Sunday, 3 August 2014

Dancers' Eating Disorders

Eating disorders are still a taboo topic in the dance world, despite their prevalence. But one person who is openly discussing (and trying to change) dancers' eating behaviour is consultant psychiatrist Jon Arcelus. His research focuses primarily on the ways in which teachers and coaches can have a positive impact, but also attempts to explain how and why dancers develop eating disorders (ED).
Eating problems are more common in elite athletes and dancers than the general population, but Arcelus points out that neither dance nor sport causes such problems. Eating disorders are the result of a number of factors – genetics provide the metaphorical gun, the environment loads it, and a stress factor pulls the trigger.
A dancer's pie of life
The personality traits generally found in ED patients are very similar to those required by high-level performers. Perfectionism, persistence, tolerance of pain and discomfort, ambition and a hard-work ethic are but a few of them. No wonder then that dancers (and athletes) – who have been successful because of these personality traits – are more likely to develop disordered eating.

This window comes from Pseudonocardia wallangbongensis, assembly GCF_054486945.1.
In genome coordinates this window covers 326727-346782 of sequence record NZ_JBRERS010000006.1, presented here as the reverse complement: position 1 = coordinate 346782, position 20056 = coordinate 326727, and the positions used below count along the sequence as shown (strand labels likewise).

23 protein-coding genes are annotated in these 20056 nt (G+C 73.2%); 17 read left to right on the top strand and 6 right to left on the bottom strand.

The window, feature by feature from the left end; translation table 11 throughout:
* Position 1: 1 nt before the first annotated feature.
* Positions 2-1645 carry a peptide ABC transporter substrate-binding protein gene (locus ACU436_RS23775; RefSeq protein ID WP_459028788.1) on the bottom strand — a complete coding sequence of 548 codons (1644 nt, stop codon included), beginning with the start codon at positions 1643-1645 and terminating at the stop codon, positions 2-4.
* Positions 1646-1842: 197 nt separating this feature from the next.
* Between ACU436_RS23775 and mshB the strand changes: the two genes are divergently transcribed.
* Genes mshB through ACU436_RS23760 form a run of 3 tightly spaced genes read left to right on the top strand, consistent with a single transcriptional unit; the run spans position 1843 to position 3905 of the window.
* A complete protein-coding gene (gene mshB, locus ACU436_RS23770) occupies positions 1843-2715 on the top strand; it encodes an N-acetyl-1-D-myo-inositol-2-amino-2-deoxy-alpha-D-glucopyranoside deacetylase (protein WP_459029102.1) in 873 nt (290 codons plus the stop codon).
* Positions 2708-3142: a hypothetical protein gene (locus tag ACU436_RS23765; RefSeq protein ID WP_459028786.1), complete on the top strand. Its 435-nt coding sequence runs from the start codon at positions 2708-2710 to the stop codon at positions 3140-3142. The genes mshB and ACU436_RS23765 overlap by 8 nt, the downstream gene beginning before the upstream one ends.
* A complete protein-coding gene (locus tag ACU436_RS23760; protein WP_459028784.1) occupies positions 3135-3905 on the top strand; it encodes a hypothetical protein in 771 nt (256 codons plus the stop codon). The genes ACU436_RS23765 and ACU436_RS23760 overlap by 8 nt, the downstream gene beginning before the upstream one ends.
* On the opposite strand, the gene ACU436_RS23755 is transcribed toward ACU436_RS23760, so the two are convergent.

Arcelus describes a ‘pie of life’ composed of the components of life that are important. For a non-dancer, the pie typically includes fairly evenly distributed segments including friends, family, work etc. For a dancer, however, a large proportion of time and energy has to be invested in dance in order to succeed. A dancer’s pie of life is therefore likely to be largely devoted to dance.
When something goes wrong, and dance can no longer fill this large proportion of a dancer’s self-worth and identity, it is easy for an eating disorder to take over. There are various stress factors that may pull the metaphorical ED trigger – typically they are characterised by a loss of control, such as if a dancer is injured or gives a poor performance. Just as dance is able to give a sense of achievement, belonging and structure to a dancer’s life, so too is an eating disorder. This makes it both easier for an ED to take hold, and potentially harder to recover.
Teachers and coaches can help prevent eating disorders by encouraging dancers to have interests outside of dance, and by offering support during periods of change and injury. They also have an important role in detecting the early signs of EDs and directing dancers to professional help.
Whilst Arcelus’s research may seem disheartening, understanding eating disorders and how they take hold can only be a positive thing. With understanding, teachers and others working in dance will be better able to tackle EDs head on and to help dancers have the healthiest and most fulfilling careers possible.

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